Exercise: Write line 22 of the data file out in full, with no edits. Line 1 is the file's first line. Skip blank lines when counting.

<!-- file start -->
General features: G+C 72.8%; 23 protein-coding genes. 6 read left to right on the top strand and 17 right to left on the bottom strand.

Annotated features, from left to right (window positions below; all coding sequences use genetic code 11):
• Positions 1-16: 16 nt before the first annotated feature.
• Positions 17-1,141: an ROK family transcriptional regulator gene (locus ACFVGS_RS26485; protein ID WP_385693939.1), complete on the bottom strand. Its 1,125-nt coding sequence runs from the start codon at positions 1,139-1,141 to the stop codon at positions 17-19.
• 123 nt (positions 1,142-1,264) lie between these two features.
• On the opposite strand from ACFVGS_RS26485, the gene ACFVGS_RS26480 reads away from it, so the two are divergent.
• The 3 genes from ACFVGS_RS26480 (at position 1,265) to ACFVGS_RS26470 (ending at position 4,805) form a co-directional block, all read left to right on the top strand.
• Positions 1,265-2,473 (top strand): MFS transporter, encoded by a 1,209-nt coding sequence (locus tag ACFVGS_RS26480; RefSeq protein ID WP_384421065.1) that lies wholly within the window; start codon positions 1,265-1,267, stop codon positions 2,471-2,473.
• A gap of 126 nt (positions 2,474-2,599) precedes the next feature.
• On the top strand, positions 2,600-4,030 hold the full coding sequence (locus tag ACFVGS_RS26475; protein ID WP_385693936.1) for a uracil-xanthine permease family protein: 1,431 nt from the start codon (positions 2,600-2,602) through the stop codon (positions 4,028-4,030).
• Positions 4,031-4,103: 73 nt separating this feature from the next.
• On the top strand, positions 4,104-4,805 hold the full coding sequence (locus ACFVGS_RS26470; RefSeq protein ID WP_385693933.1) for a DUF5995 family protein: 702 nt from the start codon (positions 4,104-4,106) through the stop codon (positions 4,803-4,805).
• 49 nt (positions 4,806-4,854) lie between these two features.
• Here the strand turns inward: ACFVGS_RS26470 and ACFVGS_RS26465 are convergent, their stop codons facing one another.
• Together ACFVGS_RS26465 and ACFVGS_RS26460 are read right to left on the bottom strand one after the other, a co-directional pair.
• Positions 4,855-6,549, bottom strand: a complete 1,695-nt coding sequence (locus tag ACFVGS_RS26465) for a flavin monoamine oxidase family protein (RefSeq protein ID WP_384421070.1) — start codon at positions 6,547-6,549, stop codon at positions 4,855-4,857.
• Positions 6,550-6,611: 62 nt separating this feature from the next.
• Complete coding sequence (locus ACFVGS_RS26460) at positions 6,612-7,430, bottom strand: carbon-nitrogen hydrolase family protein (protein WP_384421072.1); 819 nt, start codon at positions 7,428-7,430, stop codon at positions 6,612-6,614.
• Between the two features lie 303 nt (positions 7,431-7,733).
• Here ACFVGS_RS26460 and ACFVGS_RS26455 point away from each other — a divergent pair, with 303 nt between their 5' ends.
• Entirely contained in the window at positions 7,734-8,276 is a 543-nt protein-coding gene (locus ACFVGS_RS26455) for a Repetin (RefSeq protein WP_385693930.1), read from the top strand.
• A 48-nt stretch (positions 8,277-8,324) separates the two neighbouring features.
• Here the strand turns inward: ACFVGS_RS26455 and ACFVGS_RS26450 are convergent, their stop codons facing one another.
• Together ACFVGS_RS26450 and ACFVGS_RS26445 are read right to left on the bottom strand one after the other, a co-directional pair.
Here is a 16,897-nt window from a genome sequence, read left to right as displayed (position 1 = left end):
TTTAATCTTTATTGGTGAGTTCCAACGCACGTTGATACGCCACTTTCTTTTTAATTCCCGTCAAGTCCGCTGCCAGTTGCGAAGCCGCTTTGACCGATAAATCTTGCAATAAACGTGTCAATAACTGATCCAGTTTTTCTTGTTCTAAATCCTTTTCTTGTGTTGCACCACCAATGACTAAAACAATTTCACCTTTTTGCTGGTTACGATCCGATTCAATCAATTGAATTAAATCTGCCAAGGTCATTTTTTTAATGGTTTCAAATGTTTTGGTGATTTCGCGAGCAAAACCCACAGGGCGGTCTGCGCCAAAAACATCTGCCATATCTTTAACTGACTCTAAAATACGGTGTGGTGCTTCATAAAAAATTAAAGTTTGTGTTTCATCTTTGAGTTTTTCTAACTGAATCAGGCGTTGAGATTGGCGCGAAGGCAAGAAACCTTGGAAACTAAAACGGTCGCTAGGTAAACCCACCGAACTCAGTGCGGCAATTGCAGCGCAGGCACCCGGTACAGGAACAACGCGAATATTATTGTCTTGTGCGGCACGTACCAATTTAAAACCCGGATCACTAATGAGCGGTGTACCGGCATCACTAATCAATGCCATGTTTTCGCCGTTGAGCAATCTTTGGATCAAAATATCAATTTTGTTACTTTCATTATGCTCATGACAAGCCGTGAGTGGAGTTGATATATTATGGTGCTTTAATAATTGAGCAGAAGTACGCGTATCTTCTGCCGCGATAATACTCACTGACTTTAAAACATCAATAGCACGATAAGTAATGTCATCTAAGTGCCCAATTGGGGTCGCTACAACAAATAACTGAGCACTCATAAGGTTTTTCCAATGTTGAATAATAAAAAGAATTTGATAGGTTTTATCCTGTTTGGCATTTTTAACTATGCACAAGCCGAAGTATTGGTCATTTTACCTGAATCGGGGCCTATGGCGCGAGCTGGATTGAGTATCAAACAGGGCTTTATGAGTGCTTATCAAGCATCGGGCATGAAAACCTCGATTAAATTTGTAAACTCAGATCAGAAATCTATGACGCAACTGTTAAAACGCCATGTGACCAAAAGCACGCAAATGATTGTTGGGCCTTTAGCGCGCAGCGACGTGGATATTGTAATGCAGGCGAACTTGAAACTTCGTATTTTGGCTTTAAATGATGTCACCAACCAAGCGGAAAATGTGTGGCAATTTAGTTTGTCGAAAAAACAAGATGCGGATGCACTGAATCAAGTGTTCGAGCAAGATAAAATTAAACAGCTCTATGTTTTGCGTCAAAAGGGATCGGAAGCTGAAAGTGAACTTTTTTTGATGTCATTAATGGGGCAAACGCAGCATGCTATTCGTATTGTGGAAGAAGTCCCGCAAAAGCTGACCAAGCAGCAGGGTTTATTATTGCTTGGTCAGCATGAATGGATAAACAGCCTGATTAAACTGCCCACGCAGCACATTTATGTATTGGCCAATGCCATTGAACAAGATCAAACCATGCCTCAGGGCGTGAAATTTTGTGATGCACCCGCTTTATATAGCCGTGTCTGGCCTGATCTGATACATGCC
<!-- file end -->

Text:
• A 48-nt stretch (positions 8,277-8,324) separates the two neighbouring features.